Restoring the machine to factory-fresh state requires a special Dell-specific Master Boot Record (the first thing run by the computer after the BIOS has done its job). It turns out that a clean installation of Windows XP updates the Master Boot Record and wipes out the fudges Dell put there. This breaks the Control-F11 feature. So Dell tech support told him to do something that made it impossible to later restore to factory-fresh state - and they didn't know this. When faced with the problem of not being able to restore the machine, Dell support said he must have wiped out the partition.
The story continues:
The main problem after the first recovery back to factory-fresh state was the machine running very slowly. Extremely slowly. This happened after installing Windows XP Service Pack 2 (again, the machine shipped with XP Service Pack 1).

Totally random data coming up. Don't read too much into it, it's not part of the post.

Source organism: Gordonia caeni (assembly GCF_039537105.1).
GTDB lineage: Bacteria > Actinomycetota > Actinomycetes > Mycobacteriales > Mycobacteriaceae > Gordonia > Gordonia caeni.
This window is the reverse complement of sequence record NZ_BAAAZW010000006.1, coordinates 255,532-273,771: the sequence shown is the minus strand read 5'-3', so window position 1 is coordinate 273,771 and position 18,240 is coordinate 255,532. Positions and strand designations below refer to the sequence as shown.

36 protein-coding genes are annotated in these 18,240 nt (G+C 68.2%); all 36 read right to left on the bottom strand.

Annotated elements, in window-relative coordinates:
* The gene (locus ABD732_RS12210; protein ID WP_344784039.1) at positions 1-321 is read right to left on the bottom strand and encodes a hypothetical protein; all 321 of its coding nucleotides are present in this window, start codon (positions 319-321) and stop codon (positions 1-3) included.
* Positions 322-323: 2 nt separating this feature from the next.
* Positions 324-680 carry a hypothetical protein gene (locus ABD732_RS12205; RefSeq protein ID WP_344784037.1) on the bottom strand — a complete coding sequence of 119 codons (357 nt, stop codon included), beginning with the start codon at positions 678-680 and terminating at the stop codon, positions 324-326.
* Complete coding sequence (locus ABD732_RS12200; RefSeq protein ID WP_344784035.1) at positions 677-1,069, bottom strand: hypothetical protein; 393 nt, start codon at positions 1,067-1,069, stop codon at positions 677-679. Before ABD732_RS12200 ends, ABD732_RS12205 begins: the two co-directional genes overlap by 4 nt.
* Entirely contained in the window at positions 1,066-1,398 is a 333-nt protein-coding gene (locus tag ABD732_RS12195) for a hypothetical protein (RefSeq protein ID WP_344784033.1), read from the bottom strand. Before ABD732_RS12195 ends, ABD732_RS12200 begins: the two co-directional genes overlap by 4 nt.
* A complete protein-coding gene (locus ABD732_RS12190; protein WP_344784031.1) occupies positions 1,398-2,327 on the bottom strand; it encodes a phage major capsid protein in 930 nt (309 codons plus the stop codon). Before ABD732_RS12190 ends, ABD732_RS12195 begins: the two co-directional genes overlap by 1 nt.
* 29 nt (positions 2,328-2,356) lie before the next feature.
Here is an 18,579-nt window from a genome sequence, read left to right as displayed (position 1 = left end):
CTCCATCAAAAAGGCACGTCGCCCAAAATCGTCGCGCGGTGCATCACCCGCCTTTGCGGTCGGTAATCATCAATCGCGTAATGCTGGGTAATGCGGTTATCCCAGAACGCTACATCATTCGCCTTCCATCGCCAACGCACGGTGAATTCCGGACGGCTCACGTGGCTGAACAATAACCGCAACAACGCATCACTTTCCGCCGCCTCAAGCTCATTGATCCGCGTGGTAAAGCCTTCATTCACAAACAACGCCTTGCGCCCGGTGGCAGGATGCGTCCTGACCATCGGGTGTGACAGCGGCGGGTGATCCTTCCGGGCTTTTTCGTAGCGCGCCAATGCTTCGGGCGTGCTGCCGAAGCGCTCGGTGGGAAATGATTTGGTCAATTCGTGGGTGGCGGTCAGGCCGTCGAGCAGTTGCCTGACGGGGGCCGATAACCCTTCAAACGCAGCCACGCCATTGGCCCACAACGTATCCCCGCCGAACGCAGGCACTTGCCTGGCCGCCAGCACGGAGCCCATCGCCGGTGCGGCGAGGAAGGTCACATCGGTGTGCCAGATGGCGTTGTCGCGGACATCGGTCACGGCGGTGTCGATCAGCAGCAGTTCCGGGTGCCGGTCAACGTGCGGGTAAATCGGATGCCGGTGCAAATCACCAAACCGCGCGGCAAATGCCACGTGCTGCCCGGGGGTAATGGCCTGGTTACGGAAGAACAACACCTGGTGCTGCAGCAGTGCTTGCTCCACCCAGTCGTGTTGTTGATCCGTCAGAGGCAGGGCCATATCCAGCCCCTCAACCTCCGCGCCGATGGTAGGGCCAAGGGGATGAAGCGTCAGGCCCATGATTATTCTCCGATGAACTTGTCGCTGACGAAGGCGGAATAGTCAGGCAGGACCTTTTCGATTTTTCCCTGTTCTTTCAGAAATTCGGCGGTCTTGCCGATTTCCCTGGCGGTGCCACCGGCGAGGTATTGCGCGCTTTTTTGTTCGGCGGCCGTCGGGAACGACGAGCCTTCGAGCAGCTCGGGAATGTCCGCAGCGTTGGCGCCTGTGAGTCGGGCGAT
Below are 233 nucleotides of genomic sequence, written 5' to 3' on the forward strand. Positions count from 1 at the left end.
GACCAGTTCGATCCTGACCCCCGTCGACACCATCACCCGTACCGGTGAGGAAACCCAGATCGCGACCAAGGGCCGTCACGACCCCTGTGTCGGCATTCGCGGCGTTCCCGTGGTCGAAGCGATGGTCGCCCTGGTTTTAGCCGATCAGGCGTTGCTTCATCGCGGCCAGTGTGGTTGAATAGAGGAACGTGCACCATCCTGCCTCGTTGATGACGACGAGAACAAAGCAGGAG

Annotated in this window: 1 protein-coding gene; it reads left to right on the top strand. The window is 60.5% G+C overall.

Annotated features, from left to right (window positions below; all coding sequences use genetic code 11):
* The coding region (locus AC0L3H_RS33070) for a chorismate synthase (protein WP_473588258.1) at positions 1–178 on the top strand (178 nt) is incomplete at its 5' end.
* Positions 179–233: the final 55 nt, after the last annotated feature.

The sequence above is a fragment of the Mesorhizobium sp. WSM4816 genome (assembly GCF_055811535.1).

After I restored the machine to factory-fresh state, I un-installed all the junky software that Dell pre-installs on their consumer machines. Then I installed Service Pack 2 and the machine slowed to a crawl. Using Process Explorer I could see the huge amount of cpu being used but there was no one culprit. I turned off all auto-started programs and all optional services to no effect. The "Explorer" process was using alot of cpu time.
Since no applications were running and cpu usage was still very high, it had to have been SP2 that caused the problem. I remembered that when SP2 came out some vendors created updates for their computers that had to be applied to make them SP2 compatible.
Long story short, installing the Dell updates for SP2 that applied to the Inspiron 1150 fixed the cpu usage problem. The machine ran ten times faster than it had been.